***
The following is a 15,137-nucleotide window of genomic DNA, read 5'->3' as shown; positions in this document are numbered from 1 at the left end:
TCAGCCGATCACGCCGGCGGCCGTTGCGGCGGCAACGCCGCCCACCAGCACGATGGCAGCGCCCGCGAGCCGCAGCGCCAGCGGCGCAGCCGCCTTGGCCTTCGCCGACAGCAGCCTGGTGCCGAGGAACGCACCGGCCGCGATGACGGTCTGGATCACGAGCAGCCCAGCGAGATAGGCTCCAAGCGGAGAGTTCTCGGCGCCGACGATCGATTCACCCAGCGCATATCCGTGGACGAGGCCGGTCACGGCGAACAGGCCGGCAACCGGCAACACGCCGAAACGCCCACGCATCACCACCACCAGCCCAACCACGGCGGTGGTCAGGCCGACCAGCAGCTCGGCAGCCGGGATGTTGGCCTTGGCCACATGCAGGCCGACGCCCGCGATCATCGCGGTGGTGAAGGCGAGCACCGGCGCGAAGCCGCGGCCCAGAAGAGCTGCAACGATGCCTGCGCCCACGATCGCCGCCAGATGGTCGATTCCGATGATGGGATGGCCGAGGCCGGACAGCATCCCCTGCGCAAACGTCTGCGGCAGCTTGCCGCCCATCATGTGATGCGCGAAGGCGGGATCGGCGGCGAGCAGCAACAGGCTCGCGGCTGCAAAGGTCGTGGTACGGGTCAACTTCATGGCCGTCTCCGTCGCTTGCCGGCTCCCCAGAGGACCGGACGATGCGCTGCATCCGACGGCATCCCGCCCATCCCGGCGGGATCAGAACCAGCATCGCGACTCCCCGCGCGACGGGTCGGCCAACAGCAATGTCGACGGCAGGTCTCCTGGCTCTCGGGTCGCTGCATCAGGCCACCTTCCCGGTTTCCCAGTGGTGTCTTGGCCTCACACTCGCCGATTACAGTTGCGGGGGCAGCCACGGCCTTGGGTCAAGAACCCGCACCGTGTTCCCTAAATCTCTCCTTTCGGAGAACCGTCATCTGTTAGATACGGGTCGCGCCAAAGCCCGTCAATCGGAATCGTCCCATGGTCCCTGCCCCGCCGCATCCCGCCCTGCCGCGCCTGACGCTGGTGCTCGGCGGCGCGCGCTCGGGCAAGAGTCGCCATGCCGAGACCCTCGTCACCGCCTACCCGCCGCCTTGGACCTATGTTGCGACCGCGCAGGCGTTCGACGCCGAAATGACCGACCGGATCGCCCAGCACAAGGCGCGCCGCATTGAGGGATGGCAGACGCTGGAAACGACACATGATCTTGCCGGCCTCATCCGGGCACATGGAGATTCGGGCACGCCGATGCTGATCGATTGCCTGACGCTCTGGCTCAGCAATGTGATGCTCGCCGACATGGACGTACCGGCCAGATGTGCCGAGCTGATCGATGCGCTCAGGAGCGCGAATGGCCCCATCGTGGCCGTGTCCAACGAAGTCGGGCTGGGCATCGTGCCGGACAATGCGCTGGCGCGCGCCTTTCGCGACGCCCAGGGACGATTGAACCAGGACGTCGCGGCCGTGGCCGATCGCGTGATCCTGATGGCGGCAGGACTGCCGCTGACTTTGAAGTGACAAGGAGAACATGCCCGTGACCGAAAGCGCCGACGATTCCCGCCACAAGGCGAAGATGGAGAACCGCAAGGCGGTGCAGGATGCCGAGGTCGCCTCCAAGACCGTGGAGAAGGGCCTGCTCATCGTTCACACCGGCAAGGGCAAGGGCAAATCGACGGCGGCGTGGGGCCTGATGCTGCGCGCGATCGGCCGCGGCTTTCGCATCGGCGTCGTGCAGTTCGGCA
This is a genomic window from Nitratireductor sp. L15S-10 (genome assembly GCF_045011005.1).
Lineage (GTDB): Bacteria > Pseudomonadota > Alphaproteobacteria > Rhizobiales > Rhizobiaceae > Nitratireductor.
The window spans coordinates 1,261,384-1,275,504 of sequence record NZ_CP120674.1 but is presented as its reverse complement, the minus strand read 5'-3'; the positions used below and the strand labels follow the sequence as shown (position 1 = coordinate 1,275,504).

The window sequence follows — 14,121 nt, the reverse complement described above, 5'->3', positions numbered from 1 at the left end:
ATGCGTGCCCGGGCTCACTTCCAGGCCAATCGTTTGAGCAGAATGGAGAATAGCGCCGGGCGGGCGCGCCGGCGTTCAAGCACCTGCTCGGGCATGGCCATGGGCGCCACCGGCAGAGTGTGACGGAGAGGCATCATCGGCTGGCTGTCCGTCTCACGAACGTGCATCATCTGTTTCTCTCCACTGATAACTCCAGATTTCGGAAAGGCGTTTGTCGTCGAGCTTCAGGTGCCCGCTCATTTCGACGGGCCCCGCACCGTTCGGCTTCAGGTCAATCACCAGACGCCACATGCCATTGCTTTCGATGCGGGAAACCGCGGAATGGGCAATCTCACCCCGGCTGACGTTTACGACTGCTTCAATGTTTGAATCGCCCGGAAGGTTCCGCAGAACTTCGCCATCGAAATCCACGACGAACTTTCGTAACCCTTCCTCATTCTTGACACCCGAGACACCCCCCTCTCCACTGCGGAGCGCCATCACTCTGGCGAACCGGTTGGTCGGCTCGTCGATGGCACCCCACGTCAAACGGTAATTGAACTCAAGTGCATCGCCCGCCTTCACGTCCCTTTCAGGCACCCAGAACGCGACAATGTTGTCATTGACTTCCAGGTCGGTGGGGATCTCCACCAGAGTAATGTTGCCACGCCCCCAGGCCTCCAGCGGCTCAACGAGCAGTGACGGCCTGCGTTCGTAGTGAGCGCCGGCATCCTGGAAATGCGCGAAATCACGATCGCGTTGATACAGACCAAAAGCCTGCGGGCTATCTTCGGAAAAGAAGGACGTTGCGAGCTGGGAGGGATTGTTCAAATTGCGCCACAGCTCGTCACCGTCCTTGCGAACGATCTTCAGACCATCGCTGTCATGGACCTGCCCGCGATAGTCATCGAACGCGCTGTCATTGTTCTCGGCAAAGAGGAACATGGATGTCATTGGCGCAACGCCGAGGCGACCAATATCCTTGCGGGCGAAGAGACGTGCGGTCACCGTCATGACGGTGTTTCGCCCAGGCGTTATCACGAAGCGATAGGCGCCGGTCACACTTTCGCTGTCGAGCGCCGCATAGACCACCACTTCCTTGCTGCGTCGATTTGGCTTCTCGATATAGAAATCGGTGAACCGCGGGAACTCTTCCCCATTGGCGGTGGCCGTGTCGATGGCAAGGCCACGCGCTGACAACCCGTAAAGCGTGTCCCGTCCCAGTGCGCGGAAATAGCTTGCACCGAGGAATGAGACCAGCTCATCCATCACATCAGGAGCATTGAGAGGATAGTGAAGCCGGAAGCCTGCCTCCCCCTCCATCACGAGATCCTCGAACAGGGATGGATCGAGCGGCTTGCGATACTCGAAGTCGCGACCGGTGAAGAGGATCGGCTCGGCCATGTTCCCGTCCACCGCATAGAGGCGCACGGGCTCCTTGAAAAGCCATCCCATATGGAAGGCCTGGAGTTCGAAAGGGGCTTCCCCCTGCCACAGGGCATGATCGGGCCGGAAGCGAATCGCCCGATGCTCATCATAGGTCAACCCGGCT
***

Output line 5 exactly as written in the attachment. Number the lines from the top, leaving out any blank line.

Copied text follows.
The window spans coordinates 1,261,384-1,275,504 of sequence record NZ_CP120674.1 but is presented as its reverse complement, the minus strand read 5'-3'; the positions used below and the strand labels follow the sequence as shown (position 1 = coordinate 1,275,504).